"The marijuana that is now out has been cross-bred like people breed flowers so what you have now is different from what you had 20 to 30 years ago," said John Massella, regional program director for the Pittsburgh-based Gateway rehabilitation center, which treats 10,000 to 12,000 patients a year.
"They develop a tolerance and need more to get the desired effect," he told ABCNews.com.
Gateway has seen an increase in number of marijuana dependency cases, mostly adults who do not come of their own volition. Many have been referred by family or have had trouble with the law or have tested positive in an employment-related urine test.
The younger a person begins smoking -- especially at today's higher potency levels -- when the brain is still developing, the greater the risk of dependence. "The progression is more aggressive," he said.
The biggest hurdle in treating these patients is that marijuana "still has a positive spin to it," he said. "People don't believe it's a problem."
"Plenty believe that they can't get addicted or hold on to the idea that it's only psychologically addictive and 'I can think my way out of it,'" said Massella. "But once you develop a dependency, there is always a dependency."
Such was the case with Alex, a 55-year-old Los Angeles lawyer whose life fell apart after a 39-year dependency.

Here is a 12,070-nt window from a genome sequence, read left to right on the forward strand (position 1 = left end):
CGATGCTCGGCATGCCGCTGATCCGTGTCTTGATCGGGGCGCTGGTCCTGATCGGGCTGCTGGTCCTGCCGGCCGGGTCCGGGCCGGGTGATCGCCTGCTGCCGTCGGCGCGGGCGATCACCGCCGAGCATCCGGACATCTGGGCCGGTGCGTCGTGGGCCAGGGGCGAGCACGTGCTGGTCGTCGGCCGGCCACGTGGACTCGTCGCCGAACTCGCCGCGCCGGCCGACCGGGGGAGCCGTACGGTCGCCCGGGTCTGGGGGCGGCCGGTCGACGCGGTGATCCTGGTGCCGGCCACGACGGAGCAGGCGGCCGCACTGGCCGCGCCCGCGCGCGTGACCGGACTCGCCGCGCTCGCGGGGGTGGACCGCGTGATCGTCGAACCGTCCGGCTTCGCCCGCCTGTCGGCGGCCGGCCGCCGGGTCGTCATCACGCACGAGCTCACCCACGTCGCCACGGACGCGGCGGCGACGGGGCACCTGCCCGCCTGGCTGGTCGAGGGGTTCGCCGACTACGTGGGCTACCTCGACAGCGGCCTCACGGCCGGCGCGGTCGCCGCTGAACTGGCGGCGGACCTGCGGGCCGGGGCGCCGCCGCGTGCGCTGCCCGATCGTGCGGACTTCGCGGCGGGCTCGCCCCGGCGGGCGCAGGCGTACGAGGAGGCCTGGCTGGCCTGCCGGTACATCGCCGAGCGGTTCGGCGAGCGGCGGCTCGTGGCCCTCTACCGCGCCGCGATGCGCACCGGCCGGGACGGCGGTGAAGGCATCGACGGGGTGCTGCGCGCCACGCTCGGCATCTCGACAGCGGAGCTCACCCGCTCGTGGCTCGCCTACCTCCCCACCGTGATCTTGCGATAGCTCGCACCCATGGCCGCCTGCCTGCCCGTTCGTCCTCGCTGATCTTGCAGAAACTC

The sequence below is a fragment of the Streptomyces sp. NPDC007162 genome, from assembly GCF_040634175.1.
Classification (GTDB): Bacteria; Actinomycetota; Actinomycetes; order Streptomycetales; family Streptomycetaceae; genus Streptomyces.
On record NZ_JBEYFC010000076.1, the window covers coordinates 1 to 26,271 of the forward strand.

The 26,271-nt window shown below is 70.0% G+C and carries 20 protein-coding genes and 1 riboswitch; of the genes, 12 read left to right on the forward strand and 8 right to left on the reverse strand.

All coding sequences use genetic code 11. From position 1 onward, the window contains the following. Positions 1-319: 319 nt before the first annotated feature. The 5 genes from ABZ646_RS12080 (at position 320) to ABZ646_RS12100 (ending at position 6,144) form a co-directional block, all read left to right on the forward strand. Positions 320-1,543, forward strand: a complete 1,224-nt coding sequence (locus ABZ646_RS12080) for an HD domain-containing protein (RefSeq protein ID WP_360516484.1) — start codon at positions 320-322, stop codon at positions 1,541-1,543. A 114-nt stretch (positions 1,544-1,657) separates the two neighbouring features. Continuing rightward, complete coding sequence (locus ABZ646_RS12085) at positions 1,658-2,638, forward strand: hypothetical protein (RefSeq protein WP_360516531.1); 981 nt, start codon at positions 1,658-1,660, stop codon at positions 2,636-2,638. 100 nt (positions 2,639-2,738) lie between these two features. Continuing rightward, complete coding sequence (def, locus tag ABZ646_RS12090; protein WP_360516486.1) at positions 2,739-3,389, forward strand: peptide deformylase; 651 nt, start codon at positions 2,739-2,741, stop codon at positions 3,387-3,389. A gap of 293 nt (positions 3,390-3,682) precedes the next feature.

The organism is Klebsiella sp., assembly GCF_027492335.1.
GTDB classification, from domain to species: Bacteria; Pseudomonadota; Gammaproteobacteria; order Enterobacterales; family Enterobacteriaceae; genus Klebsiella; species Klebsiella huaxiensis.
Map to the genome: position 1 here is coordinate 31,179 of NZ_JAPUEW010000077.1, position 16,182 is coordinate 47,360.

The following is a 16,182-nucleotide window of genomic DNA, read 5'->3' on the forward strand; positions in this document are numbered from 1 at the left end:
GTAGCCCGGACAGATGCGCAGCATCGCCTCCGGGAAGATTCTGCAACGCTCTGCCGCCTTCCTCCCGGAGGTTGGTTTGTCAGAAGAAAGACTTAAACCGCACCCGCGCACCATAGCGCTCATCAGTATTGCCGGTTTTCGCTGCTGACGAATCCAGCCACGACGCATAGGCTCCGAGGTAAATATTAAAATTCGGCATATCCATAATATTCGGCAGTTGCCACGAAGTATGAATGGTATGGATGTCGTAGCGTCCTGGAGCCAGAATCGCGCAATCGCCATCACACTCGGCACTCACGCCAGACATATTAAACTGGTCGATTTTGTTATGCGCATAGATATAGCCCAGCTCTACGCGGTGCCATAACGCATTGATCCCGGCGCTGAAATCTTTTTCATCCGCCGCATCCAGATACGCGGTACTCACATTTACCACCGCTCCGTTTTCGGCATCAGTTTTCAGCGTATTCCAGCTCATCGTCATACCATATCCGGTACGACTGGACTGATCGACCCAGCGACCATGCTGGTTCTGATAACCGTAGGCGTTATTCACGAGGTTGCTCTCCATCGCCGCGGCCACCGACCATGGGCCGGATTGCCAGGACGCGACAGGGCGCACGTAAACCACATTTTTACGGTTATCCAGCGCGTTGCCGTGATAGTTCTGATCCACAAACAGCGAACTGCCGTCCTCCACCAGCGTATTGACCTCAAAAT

"My life crashed around it," said Alex, who did not want to use his real name. "Early on, I used it to escape and have fun, but it turned into a self-medication sort of thing. Ultimately, I was using it morning, noon and night."
He became sober 12 years ago after hitting bottom: His career had fallen apart, a relationship failed and he got a diagnosis of attention deficit disorder. "I had a lot of inattention, lack of focus and difficulty completing projects. Early on the marijuana helped, but then I used it more and more."
"I have a lower bottom than a lot of people," said Alex, whose parents encouraged him to seek help. He spent 11 months in rehab and joined Marijuana Anonymous. "I had my car repossessed, I was thrown from my home and I was living on a guy's sofa and I was no longer able to practice law."
"Whether it's a physical addiction or not, I was behaving like an addict," he told ABCNews.com.
"It's a complex issue," said Paul L. Doering, a professor of pharmacy practice at the University of Florida. "Many can smoke once or twice a week and not have any problems."
According to the American Psychiatric Association, a person is considered dependent if he or she meets three of seven criteria. Only two of those criteria are associated with physiological symptoms like tolerance and physical withdrawal.